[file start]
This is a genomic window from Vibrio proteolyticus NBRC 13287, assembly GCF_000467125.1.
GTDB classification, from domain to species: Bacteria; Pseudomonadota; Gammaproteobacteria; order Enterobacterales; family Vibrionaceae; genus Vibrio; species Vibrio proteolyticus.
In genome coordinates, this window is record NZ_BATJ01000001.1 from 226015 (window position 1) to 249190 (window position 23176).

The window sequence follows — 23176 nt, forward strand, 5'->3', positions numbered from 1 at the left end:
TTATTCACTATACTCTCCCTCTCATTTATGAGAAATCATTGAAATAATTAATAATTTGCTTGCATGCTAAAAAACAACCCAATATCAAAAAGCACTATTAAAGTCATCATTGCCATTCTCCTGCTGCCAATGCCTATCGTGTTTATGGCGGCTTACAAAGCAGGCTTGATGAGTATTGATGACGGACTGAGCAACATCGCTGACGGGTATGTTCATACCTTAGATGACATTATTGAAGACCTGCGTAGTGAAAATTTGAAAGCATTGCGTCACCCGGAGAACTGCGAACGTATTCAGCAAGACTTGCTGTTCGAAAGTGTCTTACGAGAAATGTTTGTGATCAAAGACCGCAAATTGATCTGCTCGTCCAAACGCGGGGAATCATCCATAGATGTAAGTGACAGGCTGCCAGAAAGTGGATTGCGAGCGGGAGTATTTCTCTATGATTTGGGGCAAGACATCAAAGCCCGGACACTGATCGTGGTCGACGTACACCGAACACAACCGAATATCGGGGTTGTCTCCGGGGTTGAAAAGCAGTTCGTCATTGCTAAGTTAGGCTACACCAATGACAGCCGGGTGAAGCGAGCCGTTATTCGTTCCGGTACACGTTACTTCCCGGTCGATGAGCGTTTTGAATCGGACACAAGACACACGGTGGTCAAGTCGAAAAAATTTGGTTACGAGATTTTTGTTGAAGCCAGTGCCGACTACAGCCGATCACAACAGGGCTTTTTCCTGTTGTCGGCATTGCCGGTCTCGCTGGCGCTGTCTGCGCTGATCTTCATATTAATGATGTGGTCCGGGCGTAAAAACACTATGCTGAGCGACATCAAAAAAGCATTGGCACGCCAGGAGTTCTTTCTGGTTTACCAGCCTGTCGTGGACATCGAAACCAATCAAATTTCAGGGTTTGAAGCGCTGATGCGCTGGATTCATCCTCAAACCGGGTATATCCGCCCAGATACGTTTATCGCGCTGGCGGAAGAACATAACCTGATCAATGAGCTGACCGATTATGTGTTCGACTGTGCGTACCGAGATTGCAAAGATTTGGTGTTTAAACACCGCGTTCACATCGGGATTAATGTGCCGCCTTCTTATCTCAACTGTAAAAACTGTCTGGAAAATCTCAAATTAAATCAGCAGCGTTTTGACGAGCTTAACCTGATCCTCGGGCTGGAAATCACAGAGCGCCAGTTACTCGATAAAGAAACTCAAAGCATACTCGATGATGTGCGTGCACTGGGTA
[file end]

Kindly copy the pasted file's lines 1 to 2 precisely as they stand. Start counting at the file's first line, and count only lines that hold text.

This is a genomic window from Vibrio proteolyticus NBRC 13287, assembly GCF_000467125.1.
GTDB classification, from domain to species: Bacteria; Pseudomonadota; Gammaproteobacteria; order Enterobacterales; family Vibrionaceae; genus Vibrio; species Vibrio proteolyticus.